String Theory | A Hanging Garden for Chicago
Jules Guerrin’s drawings for the Chicago Plan in 1909. Source: Blueprint Chicago
“Everyone has their hypotheses. The general theory that I am trying to propound underpins all individual hypotheses”.
Proposed by John S. Wright in 1849, the system was envisioned twenty years later when the State Legislature established the South, West, and Lincoln Park Commissions. Also referred as the “Emerald Necklace” since the 1893 World Columbian Exposition, it is composed by a series of streets and parks, some of them designed by Frederick Law Olmsted and William Le Baron Jenney. After the mid-twentieth century, the lack of proper funding, the split of management of the system as a whole and the migration of residents to the suburbs were some of the circumstances that accelerated the deterioration of the system. While portions of it, such as the Logan Square Boulevards District still maintain the original character, other parts have just become underutilized areas and oversized streets that act as barriers within neighborhoods.
With proposals received from all over the world, one of the projects was designed by the Department of Unusual Certainties, on the idea of a “hanging garden” which is related with another project discussed before in this blog. But the difference between this project and the Naja & deOstos‘ hanging cemetery is that in this case, we’re going to talk about a ludic public space hanging above the Boulevard System of Chicago.
If Yona Friedman dreamt with filling the air of Paris with his Ville Spatiale now DoUC is dreaming to fill the air of Chicago with a kind of “mobile architecture” as a reaction to “The Sadness Felt when Walking by an Empty Playground“. Analyzing Friedman’s concept of Ville Spatiale as the most significant application of “mobile architecture”, we can understand it as a spatial, three-dimensional structure raised up and fitted inside some of the city “voids”; and it seems that this was exactly what DoUC are proposing with their project, while asking themselves:
What if people could pick and choose the kinds of infrastructure they wanted to use on the boulevards? What if there was a storage system so that amenities could simply be ‘put away’ when not used – clearing up the ground plane of the boulevard? What if this system could serve as a spectacle in itself, drawing people to the space?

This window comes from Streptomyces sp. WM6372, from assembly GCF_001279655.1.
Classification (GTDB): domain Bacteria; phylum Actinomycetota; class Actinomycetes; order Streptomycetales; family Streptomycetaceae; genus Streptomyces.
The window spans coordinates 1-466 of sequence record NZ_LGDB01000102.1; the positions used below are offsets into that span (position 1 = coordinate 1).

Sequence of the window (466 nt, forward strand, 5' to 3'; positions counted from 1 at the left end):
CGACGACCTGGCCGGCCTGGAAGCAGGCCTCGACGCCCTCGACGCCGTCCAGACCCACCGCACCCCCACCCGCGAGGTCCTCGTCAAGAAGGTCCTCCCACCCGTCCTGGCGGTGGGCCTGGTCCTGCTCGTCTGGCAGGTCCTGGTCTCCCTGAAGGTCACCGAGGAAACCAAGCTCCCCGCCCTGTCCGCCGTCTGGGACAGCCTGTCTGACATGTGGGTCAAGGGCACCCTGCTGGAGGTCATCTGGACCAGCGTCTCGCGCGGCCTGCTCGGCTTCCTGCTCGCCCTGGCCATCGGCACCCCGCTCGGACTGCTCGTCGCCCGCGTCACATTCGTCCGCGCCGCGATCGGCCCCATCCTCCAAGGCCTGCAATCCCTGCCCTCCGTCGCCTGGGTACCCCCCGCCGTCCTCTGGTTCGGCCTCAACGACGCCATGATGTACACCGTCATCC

The result is an attempt to create a physical framework to house moveable program infrastructure which can be freely used and not used by boulevard strollers.
Yona Friedman, La ville spatiale . Source: Megastructure Reload
The “String Theory” is based on the hypothesis that if an empty playground is sad looking, 26 miles of empty playground is even more incredibly sad looking. Then, they want to create a network with posts, beams, pulleys, ropes, and counterweights work together to house a cacophony of infrastructure three metres above the boulevard. Chairs, benches, playground equipment, picnic tables, chess tables, ping pong tables, work stations, and whatever may be desired, are clipped onto ropes and hung above the boulevard until a user lowers them to the ground.
The most interesting fact is that the effect can be similar to that of entering a bazaar or fair where goods clutter the ceiling, leaving the corridors free for circulation. As DuOC describes their project, “when no program is being used a clear pathway is formed by the ropes of the counterweights. As more program is concurrently used, a tangled forest of ropes start to appear on the ground as a views to the sky above begin to clear.”
Yona Friedman wrote for La Ville spatiale: “The mobile element consists of walls, base-surfaces and dividing walls which make the individual division of the space possible; it could be called the ‘filling’ for the infrastructure. All elements which come into direct contact with the users [i.e. those they see, touch etc.] are mobile, in contrast to the infrastructure, which is used collectively and remains fixed.”
The Department of Unusual Certainties wrote for the String Theory: “Use and non-use of the available amenities manifests itself directly on the look and feel of the space as the configuration of ropes, objects and counterweights changes. In this way String Theory presents a figurative method of dealing with programmatic uncertainty by integrating a storage system that plays with the limited space of the boulevard.”
So… do you want to come and play here… in the air?
The String Theory by DoUC. For high resolution click here
We want to say thank you to Brendan Cormier from the Department of Unusual Certainties for sharing their project with us!